Family 411: The habit of vocal fry
A trend that could speak volumes on how the younger generation is perceived by potential employers.
It's called 'Vocal Fry.'
When people make that creaky sound in their voice at the end of a sentence.
Jessica Gould practices her recital number with ease.
It also doesn't take much for Jessica to slip into what she calls a bad habit.
Vocal fry is when you use the lowest register of your voice.
"That leads to this creeky or popcorny sound."
A topic of conversation brought up in Elycia Taylor's class. She's a business communication instructor.
"All of us use vocal fry a lot of times. We'll use it as we end a sentence to show that we're ending a sentence."
Taylor says some people consciously use vocal fry with the trend standing out among women and the younger generation.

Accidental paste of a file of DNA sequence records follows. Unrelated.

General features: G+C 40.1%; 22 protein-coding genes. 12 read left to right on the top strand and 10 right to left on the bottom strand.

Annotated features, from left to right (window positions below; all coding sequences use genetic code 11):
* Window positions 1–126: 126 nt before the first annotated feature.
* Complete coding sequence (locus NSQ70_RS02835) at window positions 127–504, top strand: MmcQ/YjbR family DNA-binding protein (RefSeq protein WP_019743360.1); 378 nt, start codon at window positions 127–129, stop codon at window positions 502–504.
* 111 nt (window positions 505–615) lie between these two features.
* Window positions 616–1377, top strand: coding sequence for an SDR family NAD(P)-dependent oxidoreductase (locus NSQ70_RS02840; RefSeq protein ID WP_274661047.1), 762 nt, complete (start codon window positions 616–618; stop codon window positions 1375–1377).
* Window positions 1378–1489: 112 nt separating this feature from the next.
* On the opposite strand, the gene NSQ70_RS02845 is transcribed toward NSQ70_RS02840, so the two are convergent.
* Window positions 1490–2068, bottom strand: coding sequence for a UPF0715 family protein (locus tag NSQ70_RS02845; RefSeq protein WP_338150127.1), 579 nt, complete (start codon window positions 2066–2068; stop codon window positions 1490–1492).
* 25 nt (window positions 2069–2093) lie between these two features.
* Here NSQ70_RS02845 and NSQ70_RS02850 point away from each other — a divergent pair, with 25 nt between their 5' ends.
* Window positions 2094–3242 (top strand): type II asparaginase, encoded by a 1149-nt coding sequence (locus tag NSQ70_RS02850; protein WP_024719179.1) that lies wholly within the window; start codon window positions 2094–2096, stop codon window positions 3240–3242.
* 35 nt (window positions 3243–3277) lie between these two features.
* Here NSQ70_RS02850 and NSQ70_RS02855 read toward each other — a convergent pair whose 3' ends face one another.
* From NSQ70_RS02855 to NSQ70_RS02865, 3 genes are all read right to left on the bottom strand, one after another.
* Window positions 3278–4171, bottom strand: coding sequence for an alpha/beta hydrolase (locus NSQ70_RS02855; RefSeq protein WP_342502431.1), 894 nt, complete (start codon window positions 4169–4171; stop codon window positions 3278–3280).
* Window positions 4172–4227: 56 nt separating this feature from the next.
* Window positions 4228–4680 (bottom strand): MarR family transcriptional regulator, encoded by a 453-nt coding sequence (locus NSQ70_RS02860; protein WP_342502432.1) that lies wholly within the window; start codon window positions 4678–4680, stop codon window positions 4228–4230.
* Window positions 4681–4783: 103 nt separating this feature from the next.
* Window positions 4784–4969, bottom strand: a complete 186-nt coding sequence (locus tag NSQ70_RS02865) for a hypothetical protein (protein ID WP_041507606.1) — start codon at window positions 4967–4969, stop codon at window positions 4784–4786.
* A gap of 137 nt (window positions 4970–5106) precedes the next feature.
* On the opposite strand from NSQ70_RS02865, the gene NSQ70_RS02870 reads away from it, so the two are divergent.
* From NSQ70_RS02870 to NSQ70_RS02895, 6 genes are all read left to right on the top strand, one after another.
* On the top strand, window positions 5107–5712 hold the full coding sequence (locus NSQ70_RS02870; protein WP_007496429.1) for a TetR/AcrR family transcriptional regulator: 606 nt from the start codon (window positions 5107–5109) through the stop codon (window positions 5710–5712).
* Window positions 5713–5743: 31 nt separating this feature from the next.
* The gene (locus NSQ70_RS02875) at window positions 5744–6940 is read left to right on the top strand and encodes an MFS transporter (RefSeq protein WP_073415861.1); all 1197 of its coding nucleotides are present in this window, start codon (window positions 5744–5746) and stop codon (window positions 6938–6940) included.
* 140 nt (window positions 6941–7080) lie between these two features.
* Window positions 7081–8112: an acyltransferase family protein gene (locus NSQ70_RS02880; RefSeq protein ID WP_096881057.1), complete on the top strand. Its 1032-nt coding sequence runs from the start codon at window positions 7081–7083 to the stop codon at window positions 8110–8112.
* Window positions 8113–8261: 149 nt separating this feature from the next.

"We have this thing called conversational mimicry when we're sitting down with someone especially if they are similar to us or someone we'd like to emulate."
There are vastly different perspectives on how people who use vocal fry are perceived.
Taylor says while it may not be noticeable to the younger generation, an older audience may think you're lazy and not interested.
"It could be detrimental to you getting the job, getting the promotion or being take seriously."
Jessica takes voice lessons to help with her singing in theater productions.
"My teacher said that it could hurt your voice over time and that's something I definitely don't want happening."
Jessica thinks she picked it up from her friends.
"I would say a lot of people probably find it better if you didn't do that."
A habit Jessica says she'll try to leave behind.
Taylor recommends knowing your audience before walking into a job interview and to tread carefully with using vocal fry.